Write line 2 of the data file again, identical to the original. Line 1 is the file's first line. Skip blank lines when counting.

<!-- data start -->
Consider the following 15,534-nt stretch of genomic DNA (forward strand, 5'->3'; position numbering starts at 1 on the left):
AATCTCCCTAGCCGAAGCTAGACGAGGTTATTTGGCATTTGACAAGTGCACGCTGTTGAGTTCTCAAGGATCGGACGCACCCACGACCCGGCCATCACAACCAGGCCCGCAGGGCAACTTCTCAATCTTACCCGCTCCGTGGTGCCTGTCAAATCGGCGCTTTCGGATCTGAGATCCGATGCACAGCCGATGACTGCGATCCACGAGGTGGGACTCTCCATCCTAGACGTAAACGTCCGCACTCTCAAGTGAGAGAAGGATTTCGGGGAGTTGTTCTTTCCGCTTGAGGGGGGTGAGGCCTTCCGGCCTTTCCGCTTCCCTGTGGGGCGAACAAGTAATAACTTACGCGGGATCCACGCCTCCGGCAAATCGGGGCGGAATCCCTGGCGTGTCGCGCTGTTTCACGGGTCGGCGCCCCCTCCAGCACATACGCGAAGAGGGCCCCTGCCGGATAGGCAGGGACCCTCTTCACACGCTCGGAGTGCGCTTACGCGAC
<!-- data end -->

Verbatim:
AATCTCCCTAGCCGAAGCTAGACGAGGTTATTTGGCATTTGACAAGTGCACGCTGTTGAGTTCTCAAGGATCGGACGCACCCACGACCCGGCCATCACAACCAGGCCCGCAGGGCAACTTCTCAATCTTACCCGCTCCGTGGTGCCTGTCAAATCGGCGCTTTCGGATCTGAGATCCGATGCACAGCCGATGACTGCGATCCACGAGGTGGGACTCTCCATCCTAGACGTAAACGTCCGCACTCTCAAGTGAGAGAAGGATTTCGGGGAGTTGTTCTTTCCGCTTGAGGGGGGTGAGGCCTTCCGGCCTTTCCGCTTCCCTGTGGGGCGAACAAGTAATAACTTACGCGGGATCCACGCCTCCGGCAAATCGGGGCGGAATCCCTGGCGTGTCGCGCTGTTTCACGGGTCGGCGCCCCCTCCAGCACATACGCGAAGAGGGCCCCTGCCGGATAGGCAGGGACCCTCTTCACACGCTCGGAGTGCGCTTACGCGAC